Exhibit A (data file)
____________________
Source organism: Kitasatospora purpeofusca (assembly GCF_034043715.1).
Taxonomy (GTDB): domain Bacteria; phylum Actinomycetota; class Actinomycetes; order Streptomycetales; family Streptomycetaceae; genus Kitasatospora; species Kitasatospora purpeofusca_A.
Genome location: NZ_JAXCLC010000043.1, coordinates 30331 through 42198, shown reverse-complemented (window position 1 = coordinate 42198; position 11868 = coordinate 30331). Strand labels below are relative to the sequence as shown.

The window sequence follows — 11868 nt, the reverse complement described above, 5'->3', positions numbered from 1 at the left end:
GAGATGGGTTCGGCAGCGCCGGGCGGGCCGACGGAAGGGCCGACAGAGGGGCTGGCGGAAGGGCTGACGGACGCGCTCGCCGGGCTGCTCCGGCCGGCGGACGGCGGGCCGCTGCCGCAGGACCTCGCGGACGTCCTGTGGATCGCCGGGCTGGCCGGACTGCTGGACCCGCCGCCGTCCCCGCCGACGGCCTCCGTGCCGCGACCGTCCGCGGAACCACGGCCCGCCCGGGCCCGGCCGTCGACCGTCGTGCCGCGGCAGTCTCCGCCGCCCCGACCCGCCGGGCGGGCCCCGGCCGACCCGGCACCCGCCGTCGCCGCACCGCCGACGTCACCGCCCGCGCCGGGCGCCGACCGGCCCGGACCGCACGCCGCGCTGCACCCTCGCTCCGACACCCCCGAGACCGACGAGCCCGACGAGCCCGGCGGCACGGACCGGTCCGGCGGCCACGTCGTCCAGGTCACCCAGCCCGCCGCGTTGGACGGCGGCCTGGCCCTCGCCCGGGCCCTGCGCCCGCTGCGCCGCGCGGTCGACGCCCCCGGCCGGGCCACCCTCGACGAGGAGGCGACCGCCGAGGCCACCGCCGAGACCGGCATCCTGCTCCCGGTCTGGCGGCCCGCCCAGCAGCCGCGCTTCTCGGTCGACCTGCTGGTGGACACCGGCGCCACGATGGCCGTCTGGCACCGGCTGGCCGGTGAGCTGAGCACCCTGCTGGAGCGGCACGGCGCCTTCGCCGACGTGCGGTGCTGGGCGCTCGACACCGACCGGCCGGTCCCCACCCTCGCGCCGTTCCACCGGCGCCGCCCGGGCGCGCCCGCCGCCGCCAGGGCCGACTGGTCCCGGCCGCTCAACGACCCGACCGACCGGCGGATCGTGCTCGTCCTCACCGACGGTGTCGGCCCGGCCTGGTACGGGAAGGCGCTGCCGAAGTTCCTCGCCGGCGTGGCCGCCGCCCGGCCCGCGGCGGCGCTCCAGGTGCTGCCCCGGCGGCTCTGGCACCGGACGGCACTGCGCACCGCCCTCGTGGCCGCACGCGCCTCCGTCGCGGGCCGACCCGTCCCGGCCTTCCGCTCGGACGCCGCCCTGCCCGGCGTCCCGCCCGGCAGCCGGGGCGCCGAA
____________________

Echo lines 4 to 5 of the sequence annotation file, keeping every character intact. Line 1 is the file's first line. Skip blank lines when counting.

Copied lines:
The window sequence follows — 11868 nt, the reverse complement described above, 5'->3', positions numbered from 1 at the left end:
GAGATGGGTTCGGCAGCGCCGGGCGGGCCGACGGAAGGGCCGACAGAGGGGCTGGCGGAAGGGCTGACGGACGCGCTCGCCGGGCTGCTCCGGCCGGCGGACGGCGGGCCGCTGCCGCAGGACCTCGCGGACGTCCTGTGGATCGCCGGGCTGGCCGGACTGCTGGACCCGCCGCCGTCCCCGCCGACGGCCTCCGTGCCGCGACCGTCCGCGGAACCACGGCCCGCCCGGGCCCGGCCGTCGACCGTCGTGCCGCGGCAGTCTCCGCCGCCCCGACCCGCCGGGCGGGCCCCGGCCGACCCGGCACCCGCCGTCGCCGCACCGCCGACGTCACCGCCCGCGCCGGGCGCCGACCGGCCCGGACCGCACGCCGCGCTGCACCCTCGCTCCGACACCCCCGAGACCGACGAGCCCGACGAGCCCGGCGGCACGGACCGGTCCGGCGGCCACGTCGTCCAGGTCACCCAGCCCGCCGCGTTGGACGGCGGCCTGGCCCTCGCCCGGGCCCTGCGCCCGCTGCGCCGCGCGGTCGACGCCCCCGGCCGGGCCACCCTCGACGAGGAGGCGACCGCCGAGGCCACCGCCGAGACCGGCATCCTGCTCCCGGTCTGGCGGCCCGCCCAGCAGCCGCGCTTCTCGGTCGACCTGCTGGTGGACACCGGCGCCACGATGGCCGTCTGGCACCGGCTGGCCGGTGAGCTGAGCACCCTGCTGGAGCGGCACGGCGCCTTCGCCGACGTGCGGTGCTGGGCGCTCGACACCGACCGGCCGGTCCCCACCCTCGCGCCGTTCCACCGGCGCCGCCCGGGCGCGCCCGCCGCCGCCAGGGCCGACTGGTCCCGGCCGCTCAACGACCCGACCGACCGGCGGATCGTGCTCGTCCTCACCGACGGTGTCGGCCCGGCCTGGTACGGGAAGGCGCTGCCGAAGTTCCTCGCCGGCGTGGCCGCCGCCCGGCCCGCGGCGGCGCTCCAGGTGCTGCCCCGGCGGCTCTGGCACCGGACGGCACTGCGCACCGCCCTCGTGGCCGCACGCGCCTCCGTCGCGGGCCGACCCGTCCCGGCCTTCCGCTCGGACGCCGCCCTGCCCGGCGTCCCGCCCGGCAGCCGGGGCGCCGAA